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Chyna (1970-2016)


Any fan of the Attitude Era would know of the woman they called the “Ninth Wonder of the World.” Dressed in black leather and with the stature of an Amazon warrior, Chyna broke through barriers in sports entertainment as much as she broke bodies in the ring. And, for better or for worse, wrestling fans all over the world have seen her break in so many places.


Chyna was born Joan Marie Laurer in 1970, starting off her career in fitness competitions before pro wrestling came calling in the mid-1990s. As part of the original D-Generation X, Chyna played the role of the group’s enforcer, often aiding Triple H in his cheating ways to victory. She was the first woman to ever compete in the Royal Rumble, the first woman to qualify for the King of the Ring Tournament, and the first and only woman to win the WWF Intercontinental Championship in 1999.



Through her brief but successful tenure in the WWF, Chyna stood on an entirely different plane compared to the other women of the Attitude Era, all the way to her 2000s career as the on-screen "Mamacita" of the late, great Eddie Guerrero. She was a dominating and domineering presence in the ring, who was not afraid to mix it up with some of the biggest names in the business during her 16-year in-ring career.

Chyna set a standard for women’s wrestling at a time when it was largely absent. She wrestled at a time when women's wrestlers were just "eye-candy," who wrestled the occasional Pudding Match or the notorious Bra-and-Panties matches of the time. Chyna frequently showed power and agility as an in-ring competitor, going toe-to-toe with championship-caliber wrestlers like Chris Jericho, Hardcore Holly. She even held her own against the legendary Masahiro Chono in NJPW in 2002. Chyna's in-ring success didn't just mean that women are just as good against men; she proved, in her own way, that women can even be better.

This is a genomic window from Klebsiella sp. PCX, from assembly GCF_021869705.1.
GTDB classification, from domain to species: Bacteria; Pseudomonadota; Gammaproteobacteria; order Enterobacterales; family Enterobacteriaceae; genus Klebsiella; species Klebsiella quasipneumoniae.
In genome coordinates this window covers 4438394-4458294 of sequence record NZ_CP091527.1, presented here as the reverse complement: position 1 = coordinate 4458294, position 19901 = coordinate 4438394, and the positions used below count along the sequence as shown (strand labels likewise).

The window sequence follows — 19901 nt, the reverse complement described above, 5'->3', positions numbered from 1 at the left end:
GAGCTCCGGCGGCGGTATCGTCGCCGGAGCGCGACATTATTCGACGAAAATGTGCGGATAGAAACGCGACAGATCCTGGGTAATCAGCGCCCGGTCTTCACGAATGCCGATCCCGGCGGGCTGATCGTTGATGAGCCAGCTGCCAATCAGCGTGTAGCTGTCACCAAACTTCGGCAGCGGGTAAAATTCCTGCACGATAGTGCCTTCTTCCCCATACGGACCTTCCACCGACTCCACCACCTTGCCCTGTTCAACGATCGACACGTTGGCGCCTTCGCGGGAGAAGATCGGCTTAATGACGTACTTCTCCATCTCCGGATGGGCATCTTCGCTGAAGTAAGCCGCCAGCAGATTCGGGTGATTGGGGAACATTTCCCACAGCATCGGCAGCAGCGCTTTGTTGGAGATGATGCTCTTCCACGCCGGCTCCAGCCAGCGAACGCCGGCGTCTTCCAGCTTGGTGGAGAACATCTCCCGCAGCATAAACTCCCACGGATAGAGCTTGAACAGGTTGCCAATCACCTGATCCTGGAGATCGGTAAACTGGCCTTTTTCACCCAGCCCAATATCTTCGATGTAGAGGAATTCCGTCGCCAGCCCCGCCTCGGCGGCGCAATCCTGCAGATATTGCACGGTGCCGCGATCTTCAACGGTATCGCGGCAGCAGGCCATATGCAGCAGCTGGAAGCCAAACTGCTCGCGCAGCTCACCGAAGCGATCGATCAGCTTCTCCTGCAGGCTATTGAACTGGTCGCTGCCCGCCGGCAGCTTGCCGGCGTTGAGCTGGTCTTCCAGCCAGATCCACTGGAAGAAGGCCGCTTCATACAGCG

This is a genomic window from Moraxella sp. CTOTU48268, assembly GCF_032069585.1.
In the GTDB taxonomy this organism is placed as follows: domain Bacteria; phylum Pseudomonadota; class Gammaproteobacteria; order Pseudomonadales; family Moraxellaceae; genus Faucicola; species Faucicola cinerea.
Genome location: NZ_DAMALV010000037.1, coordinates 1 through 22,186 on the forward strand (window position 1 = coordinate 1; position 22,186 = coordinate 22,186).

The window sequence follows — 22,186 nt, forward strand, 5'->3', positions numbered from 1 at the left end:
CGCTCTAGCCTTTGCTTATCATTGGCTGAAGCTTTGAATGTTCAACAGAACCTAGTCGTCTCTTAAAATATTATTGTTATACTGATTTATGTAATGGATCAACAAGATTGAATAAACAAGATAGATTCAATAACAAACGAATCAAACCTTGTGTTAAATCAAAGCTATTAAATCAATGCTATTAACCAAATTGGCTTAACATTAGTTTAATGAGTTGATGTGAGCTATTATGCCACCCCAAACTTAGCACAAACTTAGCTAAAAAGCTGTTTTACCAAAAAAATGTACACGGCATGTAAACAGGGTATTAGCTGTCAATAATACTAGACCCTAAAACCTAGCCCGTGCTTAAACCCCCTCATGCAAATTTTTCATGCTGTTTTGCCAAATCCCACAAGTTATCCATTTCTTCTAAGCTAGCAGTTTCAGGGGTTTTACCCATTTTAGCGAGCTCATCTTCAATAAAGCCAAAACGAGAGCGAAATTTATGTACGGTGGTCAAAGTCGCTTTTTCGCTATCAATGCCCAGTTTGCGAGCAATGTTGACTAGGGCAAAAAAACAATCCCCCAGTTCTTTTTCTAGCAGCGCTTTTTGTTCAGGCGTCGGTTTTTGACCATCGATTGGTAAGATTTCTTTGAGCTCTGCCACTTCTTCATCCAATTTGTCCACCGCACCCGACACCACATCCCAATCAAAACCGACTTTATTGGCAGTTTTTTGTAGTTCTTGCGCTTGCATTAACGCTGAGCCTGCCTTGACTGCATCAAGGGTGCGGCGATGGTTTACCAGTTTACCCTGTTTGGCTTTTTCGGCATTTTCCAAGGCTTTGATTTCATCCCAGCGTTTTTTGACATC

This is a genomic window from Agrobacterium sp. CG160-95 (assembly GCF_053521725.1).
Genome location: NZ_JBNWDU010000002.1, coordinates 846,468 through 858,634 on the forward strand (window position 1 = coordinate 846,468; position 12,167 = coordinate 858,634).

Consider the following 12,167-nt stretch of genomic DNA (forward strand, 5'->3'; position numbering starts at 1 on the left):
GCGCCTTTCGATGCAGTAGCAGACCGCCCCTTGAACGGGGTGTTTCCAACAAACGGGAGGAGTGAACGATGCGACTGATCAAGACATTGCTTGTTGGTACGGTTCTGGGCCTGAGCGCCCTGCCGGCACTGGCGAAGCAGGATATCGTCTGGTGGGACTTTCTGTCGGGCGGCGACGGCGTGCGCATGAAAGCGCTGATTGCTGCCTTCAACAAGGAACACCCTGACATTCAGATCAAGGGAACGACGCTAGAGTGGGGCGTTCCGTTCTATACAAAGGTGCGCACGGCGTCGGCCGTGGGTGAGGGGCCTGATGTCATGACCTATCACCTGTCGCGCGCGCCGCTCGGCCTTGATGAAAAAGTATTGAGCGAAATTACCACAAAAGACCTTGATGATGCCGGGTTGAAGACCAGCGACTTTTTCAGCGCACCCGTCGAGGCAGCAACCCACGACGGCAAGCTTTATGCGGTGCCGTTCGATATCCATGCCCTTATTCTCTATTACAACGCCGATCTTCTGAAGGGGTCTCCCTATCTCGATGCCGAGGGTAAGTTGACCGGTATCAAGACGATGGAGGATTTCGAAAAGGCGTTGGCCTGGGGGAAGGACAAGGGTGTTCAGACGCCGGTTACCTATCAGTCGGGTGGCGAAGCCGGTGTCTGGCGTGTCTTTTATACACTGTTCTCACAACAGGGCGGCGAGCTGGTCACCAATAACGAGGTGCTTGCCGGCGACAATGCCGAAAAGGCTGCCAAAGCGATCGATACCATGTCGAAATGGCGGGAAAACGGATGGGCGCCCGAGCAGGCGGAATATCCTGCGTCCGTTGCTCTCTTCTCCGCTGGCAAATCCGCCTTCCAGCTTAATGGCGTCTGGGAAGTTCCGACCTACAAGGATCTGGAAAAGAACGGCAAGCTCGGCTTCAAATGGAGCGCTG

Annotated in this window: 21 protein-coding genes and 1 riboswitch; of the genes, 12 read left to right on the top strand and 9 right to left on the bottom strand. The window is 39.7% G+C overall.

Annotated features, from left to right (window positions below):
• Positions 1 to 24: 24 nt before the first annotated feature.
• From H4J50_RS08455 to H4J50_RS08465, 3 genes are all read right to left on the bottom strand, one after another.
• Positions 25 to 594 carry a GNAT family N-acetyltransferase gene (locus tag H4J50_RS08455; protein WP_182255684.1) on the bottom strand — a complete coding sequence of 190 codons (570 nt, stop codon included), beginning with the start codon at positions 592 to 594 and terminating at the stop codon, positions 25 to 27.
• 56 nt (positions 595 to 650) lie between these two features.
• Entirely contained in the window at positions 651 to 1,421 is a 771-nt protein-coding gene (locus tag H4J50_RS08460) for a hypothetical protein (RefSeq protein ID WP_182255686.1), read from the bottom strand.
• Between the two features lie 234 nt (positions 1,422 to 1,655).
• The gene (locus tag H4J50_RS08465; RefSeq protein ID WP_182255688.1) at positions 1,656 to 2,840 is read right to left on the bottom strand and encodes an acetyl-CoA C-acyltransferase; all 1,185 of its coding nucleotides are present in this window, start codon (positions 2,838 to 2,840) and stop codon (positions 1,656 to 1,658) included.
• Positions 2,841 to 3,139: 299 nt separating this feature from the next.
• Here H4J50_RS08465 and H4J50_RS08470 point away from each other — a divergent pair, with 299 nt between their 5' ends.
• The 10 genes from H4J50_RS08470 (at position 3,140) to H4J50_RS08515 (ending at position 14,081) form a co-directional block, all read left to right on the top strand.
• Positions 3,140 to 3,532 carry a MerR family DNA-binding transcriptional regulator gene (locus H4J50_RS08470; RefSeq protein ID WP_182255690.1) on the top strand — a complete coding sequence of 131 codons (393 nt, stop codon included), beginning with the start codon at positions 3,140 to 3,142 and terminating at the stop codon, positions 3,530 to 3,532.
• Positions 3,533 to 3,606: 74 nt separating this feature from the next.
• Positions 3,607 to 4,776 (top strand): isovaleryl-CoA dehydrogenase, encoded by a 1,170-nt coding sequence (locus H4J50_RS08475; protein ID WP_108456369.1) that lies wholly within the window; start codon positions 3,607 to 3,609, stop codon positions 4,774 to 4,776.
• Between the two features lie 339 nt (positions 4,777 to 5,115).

Over the next few years, Chyna has been at the center of so many controversies. Her successful career in pro wrestling spun off to on-off appearances in other promotions, Playboy appearances, adult entertainment, reality shows, and public breakdowns that earned her everything from sympathy to ridicule. Still, the former Women’s Champion and 2-time Intercontinental Champion made her mark early and in a big way; her personal tragedies and struggles only serve to frame the immense success and influence she has had as a pioneer of modern women’s wrestling.


Just this morning (PH time), Chyna’s Twitter account handlers informed the world of the passing of the ring legend. While she has passed on, her legacy lives on in the millions of fans who watch women’s wrestling on any promotion, from ladies largely inspired by her career: the championships she won, the barriers she has broken, and the stories she told in and out of the squared circle.

Rest in power, Chyna.

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